9. nodbgp says:

    I think we will still get a lot of background on the family, I still don’t believe any of the three are bound by blood, we still have to get what the parents and consequently the organization reasons and goals are. The episode in itself was awesome in what it turned Tabuki into. Looking forward to the answers and to the ending, hoping they are able to wrap it up the best way possible, which I have no idea how should be.

  10. AidanAK47 says:

    And the Tabuki flashback as predicted. Thankfully shorter than I expected. Alright, I did enjoy some of it but that this point I sighed at yet another back story which included a parent forcing unreasonable conditions on a child. There are issues one can gain that don’t involve terrible parenting! On top of that we have the highly nonsense plan of Tabuki which I really don’t see the point of. Tabuki previously stated that he didn’t want revenge and now he suddenly does and portrays himself as a dark individual despite being shown as a pretty ordinary and reasonable guy beforehand. So yep, this whole thing stank of an act. I didn’t believe he was going to kill any of these kids for a second. That sort of killed the tension.
    And for the love of god. Himari, pulling the fake death card again? I can’t give a crap any more. I know you are not going to die. Nobody ever dies. Drama = completely pointless.
    “On top of that Momoka also got a lot of depth”
    Yes, she changed from a character who saved a disturbed child to…she changed from a character who saved two disturbed children. Wow. That’s deep.

    “This show is highly symbolical. You shouldn’t think about how Tabuki saved Himari. What’s important is that he changed his mind after seeing the sibling’s love for each other.”

    Just because a show is symbolic does not mean it has the right not to make sense. Besides that a pretty poor overused plot twist.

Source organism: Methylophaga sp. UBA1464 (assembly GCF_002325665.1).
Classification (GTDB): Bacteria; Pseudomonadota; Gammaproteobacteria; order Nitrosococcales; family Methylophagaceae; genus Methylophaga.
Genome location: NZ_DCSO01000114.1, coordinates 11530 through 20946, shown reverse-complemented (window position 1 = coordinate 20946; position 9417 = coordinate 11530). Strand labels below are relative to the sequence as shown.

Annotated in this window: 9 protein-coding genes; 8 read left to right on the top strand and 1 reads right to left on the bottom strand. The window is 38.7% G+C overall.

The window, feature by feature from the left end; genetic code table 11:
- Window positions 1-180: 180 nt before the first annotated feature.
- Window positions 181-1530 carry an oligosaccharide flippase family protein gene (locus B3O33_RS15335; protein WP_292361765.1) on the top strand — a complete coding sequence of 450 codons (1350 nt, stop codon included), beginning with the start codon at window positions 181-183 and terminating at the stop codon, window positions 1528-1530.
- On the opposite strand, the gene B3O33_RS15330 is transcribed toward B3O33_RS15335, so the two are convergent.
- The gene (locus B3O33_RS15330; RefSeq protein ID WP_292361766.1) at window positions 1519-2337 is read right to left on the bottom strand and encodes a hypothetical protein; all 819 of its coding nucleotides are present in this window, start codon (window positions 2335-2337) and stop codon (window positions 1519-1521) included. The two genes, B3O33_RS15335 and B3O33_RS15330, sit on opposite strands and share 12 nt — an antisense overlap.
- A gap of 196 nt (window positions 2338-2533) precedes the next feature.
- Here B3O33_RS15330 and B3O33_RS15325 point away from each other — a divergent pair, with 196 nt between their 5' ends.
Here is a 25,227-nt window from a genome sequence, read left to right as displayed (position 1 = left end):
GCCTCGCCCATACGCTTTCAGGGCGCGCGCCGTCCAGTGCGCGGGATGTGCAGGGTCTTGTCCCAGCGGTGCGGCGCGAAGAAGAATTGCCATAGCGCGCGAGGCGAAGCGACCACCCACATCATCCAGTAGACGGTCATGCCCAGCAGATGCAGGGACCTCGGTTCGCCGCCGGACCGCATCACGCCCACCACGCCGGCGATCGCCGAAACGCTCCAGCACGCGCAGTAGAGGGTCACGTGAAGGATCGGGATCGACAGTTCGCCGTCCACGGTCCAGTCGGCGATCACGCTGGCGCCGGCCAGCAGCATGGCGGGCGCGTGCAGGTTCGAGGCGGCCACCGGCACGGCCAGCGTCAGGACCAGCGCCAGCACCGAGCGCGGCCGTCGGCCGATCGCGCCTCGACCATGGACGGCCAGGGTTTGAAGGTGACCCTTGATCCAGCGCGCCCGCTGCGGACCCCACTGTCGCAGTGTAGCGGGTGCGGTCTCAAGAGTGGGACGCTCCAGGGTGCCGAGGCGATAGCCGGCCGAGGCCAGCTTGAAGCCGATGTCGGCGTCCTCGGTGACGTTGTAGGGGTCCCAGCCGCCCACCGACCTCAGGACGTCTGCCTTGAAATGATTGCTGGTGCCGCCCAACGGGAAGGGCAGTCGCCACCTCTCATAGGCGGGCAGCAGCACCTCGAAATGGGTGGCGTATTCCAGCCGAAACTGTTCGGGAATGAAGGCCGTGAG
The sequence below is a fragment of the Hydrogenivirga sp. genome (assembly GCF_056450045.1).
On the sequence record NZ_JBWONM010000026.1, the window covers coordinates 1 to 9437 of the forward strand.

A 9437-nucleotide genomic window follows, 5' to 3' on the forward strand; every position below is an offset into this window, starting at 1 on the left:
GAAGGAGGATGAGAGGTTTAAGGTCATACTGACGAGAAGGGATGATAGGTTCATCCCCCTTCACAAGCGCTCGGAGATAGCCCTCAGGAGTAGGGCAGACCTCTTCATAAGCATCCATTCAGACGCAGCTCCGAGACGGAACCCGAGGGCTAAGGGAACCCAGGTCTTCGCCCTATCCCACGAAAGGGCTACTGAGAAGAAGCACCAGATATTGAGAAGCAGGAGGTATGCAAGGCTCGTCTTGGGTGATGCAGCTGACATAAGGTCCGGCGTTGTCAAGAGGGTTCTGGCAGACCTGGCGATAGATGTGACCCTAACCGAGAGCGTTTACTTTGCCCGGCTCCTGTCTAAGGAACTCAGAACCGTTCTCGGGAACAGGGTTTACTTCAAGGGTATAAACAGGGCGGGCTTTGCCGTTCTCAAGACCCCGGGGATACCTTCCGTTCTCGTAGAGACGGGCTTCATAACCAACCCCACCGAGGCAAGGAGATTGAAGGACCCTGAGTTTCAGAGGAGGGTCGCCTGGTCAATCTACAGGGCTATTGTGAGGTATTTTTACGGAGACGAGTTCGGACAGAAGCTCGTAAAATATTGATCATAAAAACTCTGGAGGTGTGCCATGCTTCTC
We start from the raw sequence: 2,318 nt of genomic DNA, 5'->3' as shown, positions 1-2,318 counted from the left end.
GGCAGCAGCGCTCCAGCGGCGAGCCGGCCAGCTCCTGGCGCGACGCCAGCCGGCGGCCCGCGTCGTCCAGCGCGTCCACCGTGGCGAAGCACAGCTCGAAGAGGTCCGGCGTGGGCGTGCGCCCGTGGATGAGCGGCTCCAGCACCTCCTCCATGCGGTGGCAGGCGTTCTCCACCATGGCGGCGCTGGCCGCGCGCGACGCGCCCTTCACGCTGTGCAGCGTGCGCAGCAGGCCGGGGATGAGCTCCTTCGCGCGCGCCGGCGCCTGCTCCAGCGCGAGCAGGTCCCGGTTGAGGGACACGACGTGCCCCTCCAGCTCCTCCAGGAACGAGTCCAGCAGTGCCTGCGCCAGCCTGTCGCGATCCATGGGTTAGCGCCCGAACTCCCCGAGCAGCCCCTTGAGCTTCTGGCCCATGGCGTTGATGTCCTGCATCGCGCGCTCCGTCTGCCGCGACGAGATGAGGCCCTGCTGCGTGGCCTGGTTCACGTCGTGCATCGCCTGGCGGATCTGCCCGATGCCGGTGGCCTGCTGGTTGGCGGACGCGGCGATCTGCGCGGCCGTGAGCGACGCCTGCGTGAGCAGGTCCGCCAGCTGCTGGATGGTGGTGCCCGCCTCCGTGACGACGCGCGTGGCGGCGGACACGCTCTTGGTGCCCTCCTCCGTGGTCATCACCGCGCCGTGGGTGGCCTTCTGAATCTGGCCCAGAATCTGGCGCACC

Ahh…why oh why can’t I just shut of my brain and ignore this nonsense crap. I can do it fine for Mirai Nikki but maybe that’s because I know what I am getting.

  11. wendeego says:

    Interesting thing about Shouma…from the end of the corresponding chapter in the novel:

    “I have to be stronger too. No matter how unfair it might seem, if this is our fate, then I have to accept it and become stronger. I dried my tears on my sleeve and stopped lying to myself. I’m never going to run away again, not from fate and not from Oginome.”

    So I’m guessing that by the next episode he will be playing an active role in the plot. We will see!

    As for parenting issues and the sense of disbelief…well, Ikuhara loves illusions. The crux of Utena was a fairy tale that turned out to be a cage, and I’d guess that Penguindrum is structurally similar–an inescapable train en route to Death, for example. The conflict of the show comes from breaking out of the restrictions of society and finding a path towards happiness and understanding. That can only come about through sacrifice and enormous love, and I’m guessing that’s closely associated with the Penguindrum.

    AidanAK47, I’d agree with you that it’s a little strange that everybody’s issues appear to come from terrible parenting, if it wasn’t for the fact that carrying the sins of the fathers/mothers is so obviously key to the themes of the show. Just about every main character in the show except for Momoka and Sanetoshi are hanging above the child broiler by their fingernails: Himari on the brink of death, Kanba and Shouma abandoned by their parents, Yuri and Tabuki the product of an abusive mother and father respectively, and even Ringo in a situation where nothing she can do will ever bring her family back together.

    If you think about it, this entire show has been haunted by those recycled children in the child broiler. Remember the OP, with shards of glass flying by as Himari falls? After this episode we know that those are the remains of children who have been abandoned by the world. Think about it that way, and the great majority of the cast of Penguindrum are perversions of fate, somehow maintaining their existence in the world when they shouldn’t even be alive in the first place. Yuri and Tabuki were saved by Momoka, but Ringo and the Takakuras have been getting by through willpower alone (if only barely.) Is it any wonder that they are to be punished?

    So yeah–I think the emphasis on parent issues is more of a thematic choice than evidence of a lack of imagination. As for the strangeness of the plot, think of it more like a Haruki Murakami novel–where momentous things are happening under the surface but are never fully explained–and it becomes a bit more understandable. If you just aren’t digging it than I guess there’s not much anyone can do, though. I think it’s obvious by this point that Penguindrum is definitely not for everybody!

  12. Minnako says:

    @ Snowolf: Exactly!